Although the amount of housing stock in Cooper has gone down since 1980, most of the homes are occupied. The overall vacancy rate declined from 2.5 percent in 1980 to 2.1 percent in 2000, after peaking at 3.8 percent in 1990.
Occupied housing in Cooper neighborhood is mainly owned, not rented. In 2000, 82 percent of the occupied housing units were owner-occupied and only 18 percent were renter-occupied. This was a slight increase in the proportion of owner-occupied housing from the previous two decades when it comprised 79 percent of all occupied housing.
Cooper tended to have a lower homeowner vacancy rate than Minneapolis, although in 2000 both rates declined to nearly equal each other. The neighborhood rate followed the citywide trend, but at a lower level. In 1980 there were proportionally more units available for rent in Cooper than in Minneapolis, but the citywide proportion of vacant rental units grew more than the neighborhood's until in 1990 the situation was reversed. The neighborhood renter vacancy rate declined steeply from a high of 6.4 percent in 1990 to a low of 1.7 percent in 2000.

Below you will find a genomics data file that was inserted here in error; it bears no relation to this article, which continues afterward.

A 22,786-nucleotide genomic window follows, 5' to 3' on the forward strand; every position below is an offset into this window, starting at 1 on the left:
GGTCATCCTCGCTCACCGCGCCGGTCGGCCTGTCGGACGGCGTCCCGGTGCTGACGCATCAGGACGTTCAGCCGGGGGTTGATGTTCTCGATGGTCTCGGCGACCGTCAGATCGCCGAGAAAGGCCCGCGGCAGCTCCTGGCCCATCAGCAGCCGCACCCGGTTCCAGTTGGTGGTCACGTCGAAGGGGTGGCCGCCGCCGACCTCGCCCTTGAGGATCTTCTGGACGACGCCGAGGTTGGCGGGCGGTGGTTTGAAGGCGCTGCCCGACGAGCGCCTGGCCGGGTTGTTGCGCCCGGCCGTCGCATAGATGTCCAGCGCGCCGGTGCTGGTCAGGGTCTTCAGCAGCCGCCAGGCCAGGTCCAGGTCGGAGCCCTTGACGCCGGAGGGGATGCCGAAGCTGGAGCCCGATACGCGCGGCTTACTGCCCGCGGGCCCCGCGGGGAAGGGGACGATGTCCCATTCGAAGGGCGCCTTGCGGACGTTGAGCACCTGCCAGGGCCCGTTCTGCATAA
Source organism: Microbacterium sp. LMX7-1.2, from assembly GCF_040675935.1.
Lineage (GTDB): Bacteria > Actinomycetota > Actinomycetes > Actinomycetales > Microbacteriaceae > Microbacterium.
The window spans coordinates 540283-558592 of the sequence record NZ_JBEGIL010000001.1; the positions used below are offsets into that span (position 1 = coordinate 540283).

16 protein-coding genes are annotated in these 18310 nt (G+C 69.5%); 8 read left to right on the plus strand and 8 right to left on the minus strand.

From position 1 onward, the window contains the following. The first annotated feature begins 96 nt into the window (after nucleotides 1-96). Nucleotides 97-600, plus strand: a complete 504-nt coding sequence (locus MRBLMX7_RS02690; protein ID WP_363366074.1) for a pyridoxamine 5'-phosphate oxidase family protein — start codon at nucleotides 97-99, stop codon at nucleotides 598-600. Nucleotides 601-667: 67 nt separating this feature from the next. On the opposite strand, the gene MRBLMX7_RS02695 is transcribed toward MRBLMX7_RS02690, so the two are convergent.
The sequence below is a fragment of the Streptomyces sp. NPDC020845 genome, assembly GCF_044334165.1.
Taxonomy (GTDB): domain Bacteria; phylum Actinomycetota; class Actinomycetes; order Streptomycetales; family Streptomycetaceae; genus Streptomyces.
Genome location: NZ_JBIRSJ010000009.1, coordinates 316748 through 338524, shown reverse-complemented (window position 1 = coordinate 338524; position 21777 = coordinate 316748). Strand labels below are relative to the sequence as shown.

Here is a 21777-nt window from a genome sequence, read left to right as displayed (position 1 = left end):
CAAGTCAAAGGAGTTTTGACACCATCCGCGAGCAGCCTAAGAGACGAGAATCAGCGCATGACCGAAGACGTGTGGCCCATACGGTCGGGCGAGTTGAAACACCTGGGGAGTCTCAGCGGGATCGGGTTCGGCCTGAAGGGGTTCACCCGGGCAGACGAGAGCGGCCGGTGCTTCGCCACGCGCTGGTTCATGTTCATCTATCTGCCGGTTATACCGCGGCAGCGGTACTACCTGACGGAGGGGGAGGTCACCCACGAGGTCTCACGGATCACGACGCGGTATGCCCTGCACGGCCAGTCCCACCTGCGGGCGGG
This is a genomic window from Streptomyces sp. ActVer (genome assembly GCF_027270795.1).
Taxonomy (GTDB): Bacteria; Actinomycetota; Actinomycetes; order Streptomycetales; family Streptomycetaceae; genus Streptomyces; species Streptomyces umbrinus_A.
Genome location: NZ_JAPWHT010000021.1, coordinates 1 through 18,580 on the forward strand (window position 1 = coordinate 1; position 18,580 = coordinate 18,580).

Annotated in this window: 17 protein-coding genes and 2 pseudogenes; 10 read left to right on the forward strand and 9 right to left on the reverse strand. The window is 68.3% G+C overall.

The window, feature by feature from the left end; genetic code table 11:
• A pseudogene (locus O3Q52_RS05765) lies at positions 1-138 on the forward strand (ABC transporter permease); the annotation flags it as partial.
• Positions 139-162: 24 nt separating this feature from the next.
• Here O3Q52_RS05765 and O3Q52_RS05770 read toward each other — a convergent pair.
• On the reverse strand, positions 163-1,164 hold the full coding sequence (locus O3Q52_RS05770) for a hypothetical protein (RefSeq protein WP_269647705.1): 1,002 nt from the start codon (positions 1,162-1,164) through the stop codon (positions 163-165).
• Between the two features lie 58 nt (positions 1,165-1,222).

Median housing values in Cooper are slightly lower than citywide values, but they followed the same trend from 1980 to 2000. Cooper's median housing value decreased by 0.8 percent and Minneapolis' value decreased by 1.3 percent.
Housing cost as a proportion of income in the neighborhood was the same in 1980 and 2000, but jumped 6 percent in 1990. Although higher than the neighborhood proportion, the city followed the same trend.
Rent tended to be higher in Cooper than in Minneapolis overall. The neighborhood's median monthly rent declined by 13 percent from 1990 to 2000, but was still $71 higher than in the city.
Even though rent tended to be higher in Cooper than in all of Minneapolis, higher wages had median gross rent amounting to a smaller percentage of median household income in the neighborhood. The proportion of income spent on rent was only 15 percent in 2000 compared to 18 percent citywide. The 2000 proportion in the neighborhood was a decline from 16 percent in 1980 and 21 percent in 1990.
Last updated Sep. 27, 2011